My kids are fans of the original Mary Poppins and will surely want to see Mary Poppins Returns at some point, but I’ll try to postpone that for as long as I can.

Going onto my wish list for some future sales are Detour, Far from Heaven, and The Quiller Memorandum.

Does anything look supercalifragilisticexpialidocious to you?


  1. Csm101

    Into the Spider-Verse should be getting 3d releases in Germany, France, Australia, and a few other countries. I believe France will have. 4k, 3d combo. Fingers crossed. I’m not sure which version of Spider-Man: Into the Spider-Verse I’ll be getting, but I definitely hope to get it in 3d and possibly the domestic 4k version, I still haven’t decided. I already own the BU version of Strip Nude For Your Killer, but I like the movie enough to want the Arrow version and have it ordered. I never picked up the bluray for Lord of War but I’ll definitely pick up the uhd. This is one of Nic Cage’s best films and I thought it to be award worthy. Cleopatra Jones will go on my wish list. I’ll probably rent Mary Poppins Returns.

  2. Paul J Anderson

    There is a UHD Spider-verse Steelbook available in the UK through, however they don’t ship to the US I believe. Zavvi also had a limited run, but they quickly sold out in less than 24 hrs. Can’t believe Best Buy isn’t offering one. Makes no sense.

  3. Doug

    I bought my UHD of Spider-Verse from Vudu. Josh I left a comment at the end of the review for Skyfall and wanted to know what you thought about it.

    • Josh Zyber

      I saw a couple episodes of I Spy here and there when I was younger but am not familiar with that episode. I suppose it’s possible that one of the three writers on Skyfall may have been thinking about that, but I suspect the more likely inspiration was Sam Peckinpah’s Straw Dogs. Or, honestly, it could have been any number of other movies or TV shows that have done that type of plot over the years.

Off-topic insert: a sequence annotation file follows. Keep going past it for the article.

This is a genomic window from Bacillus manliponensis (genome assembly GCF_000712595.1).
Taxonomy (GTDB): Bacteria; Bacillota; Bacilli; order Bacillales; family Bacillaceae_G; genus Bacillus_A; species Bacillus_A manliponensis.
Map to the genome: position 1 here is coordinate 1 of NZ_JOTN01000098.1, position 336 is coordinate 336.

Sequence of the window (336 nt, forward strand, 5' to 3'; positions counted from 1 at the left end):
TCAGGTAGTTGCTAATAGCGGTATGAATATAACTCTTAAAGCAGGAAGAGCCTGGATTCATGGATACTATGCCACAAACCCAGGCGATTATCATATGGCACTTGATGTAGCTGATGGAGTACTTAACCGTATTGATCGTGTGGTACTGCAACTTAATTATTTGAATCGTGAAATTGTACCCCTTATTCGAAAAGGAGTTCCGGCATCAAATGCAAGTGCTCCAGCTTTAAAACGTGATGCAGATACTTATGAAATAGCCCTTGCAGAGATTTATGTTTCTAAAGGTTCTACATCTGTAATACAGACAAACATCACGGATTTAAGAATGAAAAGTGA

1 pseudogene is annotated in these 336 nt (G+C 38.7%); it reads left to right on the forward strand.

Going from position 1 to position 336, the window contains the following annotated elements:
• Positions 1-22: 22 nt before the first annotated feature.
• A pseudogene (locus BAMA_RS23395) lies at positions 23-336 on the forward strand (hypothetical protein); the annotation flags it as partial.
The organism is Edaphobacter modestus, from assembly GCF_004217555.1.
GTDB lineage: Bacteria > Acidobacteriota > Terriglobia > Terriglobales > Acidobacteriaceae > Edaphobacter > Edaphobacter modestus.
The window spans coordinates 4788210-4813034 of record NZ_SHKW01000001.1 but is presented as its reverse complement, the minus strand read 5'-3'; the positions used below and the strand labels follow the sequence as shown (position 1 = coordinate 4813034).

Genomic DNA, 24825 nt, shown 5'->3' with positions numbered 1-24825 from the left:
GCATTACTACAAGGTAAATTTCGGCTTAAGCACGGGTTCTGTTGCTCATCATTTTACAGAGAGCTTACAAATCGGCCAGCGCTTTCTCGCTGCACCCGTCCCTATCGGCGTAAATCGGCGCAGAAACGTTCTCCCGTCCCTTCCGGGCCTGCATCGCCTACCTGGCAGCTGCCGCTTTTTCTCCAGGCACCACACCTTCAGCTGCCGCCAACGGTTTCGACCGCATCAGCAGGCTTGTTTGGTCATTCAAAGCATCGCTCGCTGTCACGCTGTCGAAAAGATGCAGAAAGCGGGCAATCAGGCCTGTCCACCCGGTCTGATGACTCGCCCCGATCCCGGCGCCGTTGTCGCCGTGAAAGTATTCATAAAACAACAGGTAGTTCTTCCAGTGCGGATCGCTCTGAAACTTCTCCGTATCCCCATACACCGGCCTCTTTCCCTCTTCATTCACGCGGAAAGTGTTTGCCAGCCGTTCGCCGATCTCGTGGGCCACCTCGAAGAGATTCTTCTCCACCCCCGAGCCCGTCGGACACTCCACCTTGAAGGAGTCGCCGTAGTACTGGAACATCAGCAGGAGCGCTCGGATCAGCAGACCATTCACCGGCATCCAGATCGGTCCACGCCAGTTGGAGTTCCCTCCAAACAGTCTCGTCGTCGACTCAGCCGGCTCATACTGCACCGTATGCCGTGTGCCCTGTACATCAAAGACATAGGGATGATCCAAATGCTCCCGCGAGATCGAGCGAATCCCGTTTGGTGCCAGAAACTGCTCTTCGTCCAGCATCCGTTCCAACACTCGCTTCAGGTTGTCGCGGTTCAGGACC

Personally, it doesn’t matter to me whether that scene was allegedly ripped off from something else. The Bond franchise has ripped off other movies for decades. Either it works in the film or it doesn’t. It worked for me. If it didn’t for someone else, c’est la vie.

  4. The only title I’ve ordered so far is Spider-Man: Into the Spider-Verse on Ultra HD Blu-ray.

    I’m sure I’ll grab Mary Poppins Returns for my wife’s birthday in a couple of weeks.

    Detour is a must-have for the next Criterion sale. I can see myself biting on Strip Nude for Your Killer in a future Arrow sale, although it’s far from a day one title for me (especially considering it’ll be my third copy of the movie, which…says a lot about me, I guess). I’m excited about The Deadly Mantis, but it’s tough for me to want to spend $25+ on it.

  5. William Henley

    I enjoyed Mary Poppins Returns. It was cute, and had some great nostalgia. Disney knew what they were doing – the movie was completely unnecessary, but it was well received. And yeah, it is a sequel, not a reboot, as it does not retell the story of the original characters, but rather the same characters 30 years later. I think the reason the studio waited so long on a sequel had to do with some legal rights that were tied up with the estate or something. Anyways, Disney seemed to do a really good job of keeping to the “look and feel” of the original, so it felt…. Good. Like seeing a girlfriend you had 20 years ago, and your relationship ended on good notes, and you get together with them and their spouse, and you have a good time talking about the old days, but in the end you are glad life turned out the way it did and you didn’t end up together. And you say that you should hang out more often, yet don’t see them again until your next class reunion 10 years later, and its the same thing, “Do you remember Mr Smith and that prank we pulled on him? Oh here are pictures of the kids! Why did we wait 10 years to hang out again?” That is what Mary Poppins Returns felt like – you have a good time, but you don’t need it.

    That Doctor Who release is weird, and they used almost the same cover art. My response when I saw it was “I have had that for a year!” Them calling it Season 7 is also confusing – I see now that it is the 7th season of that actor, but it is still confusing, as no one else except for BBC Home Video calls it the 7th season.

    I am very intrigued by Spider-Man Into the Spiderverse, and will probably do a blind buy on it.

    BTW, sorry I have been inactive lately. Life has not allowed a lot of time for reading blogs and watching movies lately. That’s fine, I kinda miss it, but I am also enjoying the change in routine.